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Intensive Care Med. 2019 Jul;45(7):913-927. doi: 10.1007/s00134-019-05610-4. Epub 2019 Apr 25.

Brain ultrasonography: methodology, basic and advanced principles and clinical applications. A narrative review.

Author information

1
Department of Anaesthesia and Intensive Care, Ospedale Policlinico San Martino IRCCS, San Martino Policlinico Hospital, IRCCS for Oncology, University of Genoa, Largo Rosanna Benzi, 15, 16100, Genoa, Italy. kiarobba@gmail.com.
2
Interdepartmental Division of Critical Care Medicine, University of Toronto, Toronto, ON, Canada.
3
Department of Anaesthesia and Intensive Care, University Hospital of Toulouse, Toulouse NeuroImaging Center (ToNIC), Inserm-UPS, University Toulouse 3-Paul Sabatier, Toulouse, France.
4
Department of Anesthesiology, Pharmacology and Therapeutics, Vancouver General Hospital, University of British Columbia, Vancouver, BC, Canada.
5
Cardiac Anesthesia and Intensive Care, Fondazione Cardiocentro Ticino, Lugano, Switzerland.
6
Brain Physics Laboratory, Division of Neurosurgery, Department of Clinical Neurosciences, Cambridge Biomedical Campus, Addenbrooke's Hospital, University of Cambridge, Cambridge, UK.
7
Division of Critical Care and Hospitalist Neurology, Department of Neurology, Columbia University, New York, USA.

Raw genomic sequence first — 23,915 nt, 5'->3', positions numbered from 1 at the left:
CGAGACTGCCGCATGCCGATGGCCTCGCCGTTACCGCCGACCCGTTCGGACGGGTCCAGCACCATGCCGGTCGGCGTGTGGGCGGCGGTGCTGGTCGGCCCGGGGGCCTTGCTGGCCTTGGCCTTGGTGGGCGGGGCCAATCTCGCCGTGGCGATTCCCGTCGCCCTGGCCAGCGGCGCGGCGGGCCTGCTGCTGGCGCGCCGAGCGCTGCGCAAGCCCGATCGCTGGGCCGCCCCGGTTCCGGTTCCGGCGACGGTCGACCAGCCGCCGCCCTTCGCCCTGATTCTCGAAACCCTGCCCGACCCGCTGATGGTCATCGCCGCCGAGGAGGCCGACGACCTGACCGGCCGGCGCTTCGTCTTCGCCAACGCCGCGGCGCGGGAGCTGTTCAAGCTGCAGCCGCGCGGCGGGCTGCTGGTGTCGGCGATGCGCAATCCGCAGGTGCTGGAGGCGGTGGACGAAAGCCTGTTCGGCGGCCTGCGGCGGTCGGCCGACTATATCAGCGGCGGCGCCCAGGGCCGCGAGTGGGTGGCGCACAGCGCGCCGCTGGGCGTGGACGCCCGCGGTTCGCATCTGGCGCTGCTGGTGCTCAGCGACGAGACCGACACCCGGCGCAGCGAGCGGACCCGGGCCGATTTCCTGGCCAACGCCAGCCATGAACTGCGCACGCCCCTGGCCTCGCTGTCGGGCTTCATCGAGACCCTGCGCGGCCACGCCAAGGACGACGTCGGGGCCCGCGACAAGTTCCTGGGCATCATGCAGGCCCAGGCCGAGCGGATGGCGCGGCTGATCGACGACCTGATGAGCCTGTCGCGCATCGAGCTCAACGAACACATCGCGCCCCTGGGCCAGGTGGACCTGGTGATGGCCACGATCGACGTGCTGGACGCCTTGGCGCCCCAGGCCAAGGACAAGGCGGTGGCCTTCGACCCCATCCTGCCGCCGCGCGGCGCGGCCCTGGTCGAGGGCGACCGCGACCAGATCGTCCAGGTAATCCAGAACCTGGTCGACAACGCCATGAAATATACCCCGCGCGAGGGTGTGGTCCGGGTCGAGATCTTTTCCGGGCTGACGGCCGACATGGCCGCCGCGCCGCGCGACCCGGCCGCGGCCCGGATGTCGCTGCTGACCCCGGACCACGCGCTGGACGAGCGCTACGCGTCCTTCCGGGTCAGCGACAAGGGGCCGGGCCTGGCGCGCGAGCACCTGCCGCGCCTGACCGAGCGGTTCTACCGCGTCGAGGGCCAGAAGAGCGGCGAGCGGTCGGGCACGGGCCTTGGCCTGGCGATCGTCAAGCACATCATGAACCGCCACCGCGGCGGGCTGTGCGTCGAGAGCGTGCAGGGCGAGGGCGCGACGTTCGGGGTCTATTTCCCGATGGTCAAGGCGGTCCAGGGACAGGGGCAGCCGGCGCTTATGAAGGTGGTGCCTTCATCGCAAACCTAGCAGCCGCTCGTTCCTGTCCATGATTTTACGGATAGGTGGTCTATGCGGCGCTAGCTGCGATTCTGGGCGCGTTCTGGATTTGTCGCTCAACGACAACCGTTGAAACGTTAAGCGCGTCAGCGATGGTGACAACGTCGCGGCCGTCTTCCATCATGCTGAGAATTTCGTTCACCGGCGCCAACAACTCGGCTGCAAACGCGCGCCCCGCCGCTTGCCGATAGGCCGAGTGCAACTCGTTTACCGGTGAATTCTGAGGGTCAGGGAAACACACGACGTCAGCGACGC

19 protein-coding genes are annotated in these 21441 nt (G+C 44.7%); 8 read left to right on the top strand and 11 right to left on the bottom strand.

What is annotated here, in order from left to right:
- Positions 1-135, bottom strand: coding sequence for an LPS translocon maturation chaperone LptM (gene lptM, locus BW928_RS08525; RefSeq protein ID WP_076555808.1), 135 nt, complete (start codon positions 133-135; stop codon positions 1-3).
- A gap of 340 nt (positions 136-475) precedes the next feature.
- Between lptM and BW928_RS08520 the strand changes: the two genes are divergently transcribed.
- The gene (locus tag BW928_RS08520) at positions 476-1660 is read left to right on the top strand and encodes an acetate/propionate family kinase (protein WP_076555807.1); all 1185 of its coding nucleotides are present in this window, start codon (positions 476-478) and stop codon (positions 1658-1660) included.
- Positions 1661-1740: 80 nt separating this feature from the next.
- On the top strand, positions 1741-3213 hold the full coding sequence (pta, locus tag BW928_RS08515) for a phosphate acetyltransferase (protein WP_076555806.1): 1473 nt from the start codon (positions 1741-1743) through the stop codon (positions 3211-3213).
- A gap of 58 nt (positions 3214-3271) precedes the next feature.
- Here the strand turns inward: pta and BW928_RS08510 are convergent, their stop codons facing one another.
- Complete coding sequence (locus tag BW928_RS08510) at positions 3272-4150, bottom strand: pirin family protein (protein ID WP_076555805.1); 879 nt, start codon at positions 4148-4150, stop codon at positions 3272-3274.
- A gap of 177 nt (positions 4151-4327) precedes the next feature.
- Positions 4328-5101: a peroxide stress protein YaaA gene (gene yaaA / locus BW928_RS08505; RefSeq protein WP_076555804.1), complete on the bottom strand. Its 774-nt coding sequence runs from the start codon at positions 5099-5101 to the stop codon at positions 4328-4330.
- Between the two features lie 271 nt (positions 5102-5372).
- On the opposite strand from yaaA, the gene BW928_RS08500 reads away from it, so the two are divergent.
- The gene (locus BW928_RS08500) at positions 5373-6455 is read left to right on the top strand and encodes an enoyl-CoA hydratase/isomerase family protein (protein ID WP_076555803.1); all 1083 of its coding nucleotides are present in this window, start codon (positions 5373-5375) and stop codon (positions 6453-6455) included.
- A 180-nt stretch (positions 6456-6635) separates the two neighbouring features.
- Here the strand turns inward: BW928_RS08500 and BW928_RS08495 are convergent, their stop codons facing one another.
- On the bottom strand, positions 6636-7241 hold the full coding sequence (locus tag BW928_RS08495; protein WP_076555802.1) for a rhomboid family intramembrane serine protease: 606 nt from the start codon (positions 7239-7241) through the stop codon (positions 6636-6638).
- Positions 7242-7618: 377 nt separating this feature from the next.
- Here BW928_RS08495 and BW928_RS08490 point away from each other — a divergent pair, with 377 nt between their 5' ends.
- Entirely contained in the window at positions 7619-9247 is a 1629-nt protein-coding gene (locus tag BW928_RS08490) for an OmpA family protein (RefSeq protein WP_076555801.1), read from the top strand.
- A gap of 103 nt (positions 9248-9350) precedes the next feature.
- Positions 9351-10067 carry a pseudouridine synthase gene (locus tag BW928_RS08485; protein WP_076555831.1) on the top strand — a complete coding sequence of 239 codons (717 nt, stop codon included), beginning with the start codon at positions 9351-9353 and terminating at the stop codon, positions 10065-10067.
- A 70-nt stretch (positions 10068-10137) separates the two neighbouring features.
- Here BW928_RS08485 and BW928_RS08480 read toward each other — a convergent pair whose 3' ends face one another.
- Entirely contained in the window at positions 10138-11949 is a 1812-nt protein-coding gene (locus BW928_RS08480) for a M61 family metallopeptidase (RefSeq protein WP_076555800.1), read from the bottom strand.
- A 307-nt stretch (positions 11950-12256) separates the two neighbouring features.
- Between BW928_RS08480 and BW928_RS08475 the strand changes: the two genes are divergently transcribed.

8
Department of Neurology, Wake Forest Baptist Medical Center, Winston Salem, NC, USA.
9
Department of Neurosurgery, Faculty of Health Sciences, University of Pretoria, Steve Biko Academic Hospital, Pretoria, South Africa.
10
Department of Anaesthesia, Intensive Care and Emergency Medicine, Spedali Civili University Hospital of Brescia, Brescia, Italy.
11
School of Medicine and Surgery, University of Milano Bicocca, Milan, Italy.

Abstract

Brain ultrasonography can be used to evaluate cerebral anatomy and pathology, as well as cerebral circulation through analysis of blood flow velocities. Transcranial colour-coded duplex sonography is a generally safe, repeatable, non-invasive, bedside technique that has a strong potential in neurocritical care patients in many clinical scenarios, including traumatic brain injury, aneurysmal subarachnoid haemorrhage, hydrocephalus, and the diagnosis of cerebral circulatory arrest. Furthermore, the clinical applications of this technique may extend to different settings, including the general intensive care unit and the emergency department. Its increasing use reflects a growing interest in non-invasive cerebral and systemic assessment. The aim of this manuscript is to provide an overview of the basic and advanced principles underlying brain ultrasonography, and to review the different techniques and different clinical applications of this approach in the monitoring and treatment of critically ill patients.

KEYWORDS:

Brain ultrasonography; Neurosonology; Optic nerve sheath diameter; Transcranial Doppler

PMID:
31025061
DOI:
10.1007/s00134-019-05610-4

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